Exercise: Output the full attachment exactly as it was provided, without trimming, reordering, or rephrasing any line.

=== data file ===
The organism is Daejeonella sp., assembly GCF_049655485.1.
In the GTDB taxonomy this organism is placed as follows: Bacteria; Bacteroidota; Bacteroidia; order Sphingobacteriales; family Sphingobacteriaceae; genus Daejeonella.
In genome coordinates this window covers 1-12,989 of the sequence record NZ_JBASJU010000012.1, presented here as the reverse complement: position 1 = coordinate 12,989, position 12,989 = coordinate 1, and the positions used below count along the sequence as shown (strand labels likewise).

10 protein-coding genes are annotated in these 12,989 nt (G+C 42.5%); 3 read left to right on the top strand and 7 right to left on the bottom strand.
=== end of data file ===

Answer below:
The organism is Daejeonella sp., assembly GCF_049655485.1.
In the GTDB taxonomy this organism is placed as follows: Bacteria; Bacteroidota; Bacteroidia; order Sphingobacteriales; family Sphingobacteriaceae; genus Daejeonella.
In genome coordinates this window covers 1-12,989 of the sequence record NZ_JBASJU010000012.1, presented here as the reverse complement: position 1 = coordinate 12,989, position 12,989 = coordinate 1, and the positions used below count along the sequence as shown (strand labels likewise).

10 protein-coding genes are annotated in these 12,989 nt (G+C 42.5%); 3 read left to right on the top strand and 7 right to left on the bottom strand.